It’s human nature to be territorial and judgmental. I know my family and other families were and may still be to this day. My mother, for example, obsesses over maintaining a clean and quiet neighborhood. Where once the only noise disruption was a lawnmower roaring on a warm day, nowadays you can hear Latin music blasting or the barking of the neighbor’s dogs, or the overflowing trash bin that begins to disrupt cleanliness. There’s also the groans over the amount of cars parked on a street that makes parking no longer easily accessible—things you would expect in an urban area but not so much in a small town.

A photo of the author’s parents, Leonardo Duarte and Gabriela Duarte, and brother, Leo Duarte-Alonso, in front of their home in Worthington, Minnesota, around 2009. (Andrea Duarte-Alonso)

The latest census reported more than 13,300 residents in Worthington. In my 2015 high school graduating class of around 180, students of color accounted for a small but visible percentage of the student body. Since then, the school district overall has grown substantially, resulting in nearly 70% students of color. The increase in the student population prompted the community to demand a school referendum—not once or twice but six times! It finally passed in 2019, but only after an ongoing battle of nearly seven years. This referendum has led to an expansion of space for students in overcrowded schools such as Prairie Elementary. This change took years of advocacy and fighting against a dismissive xenophobic sentiment of “Those schools are filled with immigrant kids.”

Another noteworthy change in Worthington is the multitude of restaurants and businesses that are immigrant owned. A variety of shops are operated by Guatemalans, Mexicans and Asians. Newcomers now have options of where to buy their traditional household food items. There is also an opportunity to expand one’s palate, with La Michoacana offering a tasty alternative to Dairy Queen. During the height of the Covid-19 pandemic, food trucks began making an appearance. Longtime residents who aren’t familiar with these establishments may take a bit of convincing to patronize them, and they may well not appreciate the irony that their situation is similar to that of an immigrant or person of color feeling uneasy about entering a certain restaurant whose customers are predominantly white. A welcoming aspect is crucial for neighbors to successfully interact with one another.

The progression of multilingual individuals and their families moving into Worthington has made an impact on the city’s resources, accomplishments and identity. In 2020, prompted by the pandemic, local residents came together to develop a plan to narrow the community gap between the city and its multicultural residents. The Cross Cultural Advisory Committee (CCAC) was created by a group of individuals seeking better communication between city officials and the larger community. Advocacy within the CCAC led to the first Community Relations and Communications position for the city. Other small groups and organizations have also formed to create and expand access to resources. Sports teams from Worthington High School are helping to shape Worthington’s identity, in particular the boys soccer team, which is composed of a majority of players from immigrant households.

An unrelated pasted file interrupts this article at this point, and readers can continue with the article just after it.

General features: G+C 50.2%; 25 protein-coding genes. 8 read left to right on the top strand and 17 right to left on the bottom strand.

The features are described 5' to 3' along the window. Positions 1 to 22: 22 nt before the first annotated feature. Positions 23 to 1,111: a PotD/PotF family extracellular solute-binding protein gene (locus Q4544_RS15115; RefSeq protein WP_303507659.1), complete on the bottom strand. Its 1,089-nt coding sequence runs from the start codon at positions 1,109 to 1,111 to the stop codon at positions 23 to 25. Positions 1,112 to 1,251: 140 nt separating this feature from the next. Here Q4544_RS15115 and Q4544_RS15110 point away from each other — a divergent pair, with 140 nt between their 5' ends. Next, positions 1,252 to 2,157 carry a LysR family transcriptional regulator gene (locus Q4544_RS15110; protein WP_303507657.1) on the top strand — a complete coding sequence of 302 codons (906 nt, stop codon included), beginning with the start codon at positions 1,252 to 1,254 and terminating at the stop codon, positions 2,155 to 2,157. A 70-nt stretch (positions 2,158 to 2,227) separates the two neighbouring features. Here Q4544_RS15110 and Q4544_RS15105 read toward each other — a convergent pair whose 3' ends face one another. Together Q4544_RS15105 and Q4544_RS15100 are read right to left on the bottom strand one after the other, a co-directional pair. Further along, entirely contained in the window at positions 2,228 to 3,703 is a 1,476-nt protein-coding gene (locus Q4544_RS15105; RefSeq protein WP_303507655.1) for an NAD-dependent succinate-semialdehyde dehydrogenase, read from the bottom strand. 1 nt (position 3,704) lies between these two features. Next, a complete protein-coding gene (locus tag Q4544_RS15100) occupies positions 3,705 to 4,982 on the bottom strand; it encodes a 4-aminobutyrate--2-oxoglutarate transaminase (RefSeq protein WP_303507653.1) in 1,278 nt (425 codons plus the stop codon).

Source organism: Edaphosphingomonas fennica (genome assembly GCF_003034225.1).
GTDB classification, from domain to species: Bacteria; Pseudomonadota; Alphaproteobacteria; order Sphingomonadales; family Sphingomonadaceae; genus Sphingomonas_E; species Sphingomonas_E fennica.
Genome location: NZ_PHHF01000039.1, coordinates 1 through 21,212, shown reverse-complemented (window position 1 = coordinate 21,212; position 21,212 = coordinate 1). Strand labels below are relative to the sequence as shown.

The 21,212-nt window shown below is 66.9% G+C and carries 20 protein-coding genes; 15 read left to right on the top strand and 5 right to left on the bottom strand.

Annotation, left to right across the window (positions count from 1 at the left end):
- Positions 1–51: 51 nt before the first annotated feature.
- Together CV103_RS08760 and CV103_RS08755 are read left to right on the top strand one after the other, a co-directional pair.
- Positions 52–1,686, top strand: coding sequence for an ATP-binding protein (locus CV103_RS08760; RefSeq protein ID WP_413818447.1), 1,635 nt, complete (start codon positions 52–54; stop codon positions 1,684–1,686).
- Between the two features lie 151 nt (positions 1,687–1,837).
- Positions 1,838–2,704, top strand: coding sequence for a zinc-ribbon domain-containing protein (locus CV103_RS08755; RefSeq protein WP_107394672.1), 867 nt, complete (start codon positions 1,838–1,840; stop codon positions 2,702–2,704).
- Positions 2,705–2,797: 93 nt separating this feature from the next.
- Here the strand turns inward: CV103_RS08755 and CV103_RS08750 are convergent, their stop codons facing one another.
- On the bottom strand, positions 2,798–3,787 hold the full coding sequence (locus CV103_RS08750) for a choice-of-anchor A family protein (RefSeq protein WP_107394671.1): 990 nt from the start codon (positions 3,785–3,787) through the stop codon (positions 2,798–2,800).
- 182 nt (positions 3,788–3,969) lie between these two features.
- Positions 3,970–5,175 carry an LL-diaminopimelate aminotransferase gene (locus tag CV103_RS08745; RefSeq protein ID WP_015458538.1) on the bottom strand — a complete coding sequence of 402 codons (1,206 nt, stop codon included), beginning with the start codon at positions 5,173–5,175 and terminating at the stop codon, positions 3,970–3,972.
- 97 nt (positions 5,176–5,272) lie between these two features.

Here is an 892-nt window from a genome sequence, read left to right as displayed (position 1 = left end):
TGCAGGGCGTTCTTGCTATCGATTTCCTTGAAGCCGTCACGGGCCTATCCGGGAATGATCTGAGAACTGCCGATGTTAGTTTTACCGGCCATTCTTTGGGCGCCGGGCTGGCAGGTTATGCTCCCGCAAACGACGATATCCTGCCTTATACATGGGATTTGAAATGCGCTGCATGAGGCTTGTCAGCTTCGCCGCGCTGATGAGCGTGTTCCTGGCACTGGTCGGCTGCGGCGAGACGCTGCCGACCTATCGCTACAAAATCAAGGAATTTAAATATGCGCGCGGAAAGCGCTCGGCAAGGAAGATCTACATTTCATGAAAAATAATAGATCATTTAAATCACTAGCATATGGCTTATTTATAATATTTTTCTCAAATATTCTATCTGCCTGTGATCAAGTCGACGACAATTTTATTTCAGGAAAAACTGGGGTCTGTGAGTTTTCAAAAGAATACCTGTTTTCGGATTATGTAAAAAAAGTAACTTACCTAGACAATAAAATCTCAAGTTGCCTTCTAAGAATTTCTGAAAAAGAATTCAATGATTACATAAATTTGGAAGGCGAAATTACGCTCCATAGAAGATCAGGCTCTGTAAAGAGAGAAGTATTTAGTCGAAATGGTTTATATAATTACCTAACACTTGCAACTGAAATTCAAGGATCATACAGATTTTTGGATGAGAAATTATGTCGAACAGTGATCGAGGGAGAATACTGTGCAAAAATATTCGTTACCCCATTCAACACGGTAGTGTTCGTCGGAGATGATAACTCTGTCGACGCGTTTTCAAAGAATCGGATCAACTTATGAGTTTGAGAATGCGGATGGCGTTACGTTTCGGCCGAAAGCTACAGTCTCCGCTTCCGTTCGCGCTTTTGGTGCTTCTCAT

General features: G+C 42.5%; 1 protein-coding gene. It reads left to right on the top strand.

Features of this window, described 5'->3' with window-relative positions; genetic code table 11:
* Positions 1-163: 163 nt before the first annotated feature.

In less than two decades, Worthington has become home to hundreds of first- and second-generation immigrants—Latino, Asian and African—who are building homes for their families and creating a wave of people of color no longer strongly tied to their immigration background. Worthington can feel like a culture shock for visitors from an urban community who could never fathom a small town growing in ways that mirror a diverse urban area, or from rural communities that are predominantly white. In that way, Worthington may be unique. A community is only as strong as a teacher who exemplifies what going above and beyond looks, like creating a box for communal pencils, empathizing with someone’s story or creating a space for trust. Since moving to Worthington as a nine-year-old, I have had enormous gratitude for my supportive teachers, my kind neighbors and my loving  parents—they’re most likely the reason I became a teacher in the place I grew up. While Worthington grows and learns in this polarizing political climate, it is fascinating to see what the people of our community will make Worthington to be for one another.

A woman wearing a sweater smiles at the camera
Andrea Duarte-Alonso

Andrea Valeria Duarte-Alonso is a first-generation Mexican-American from the great plains of the Midwest. Born in Dodge City, Kansas, to immigrant parents working in the meat-processing industry, she had the opportunity to live in multiple small towns that are largely populated with immigrant families. She’s a poet, freelance writer and educator based in Worthington, Minnesota.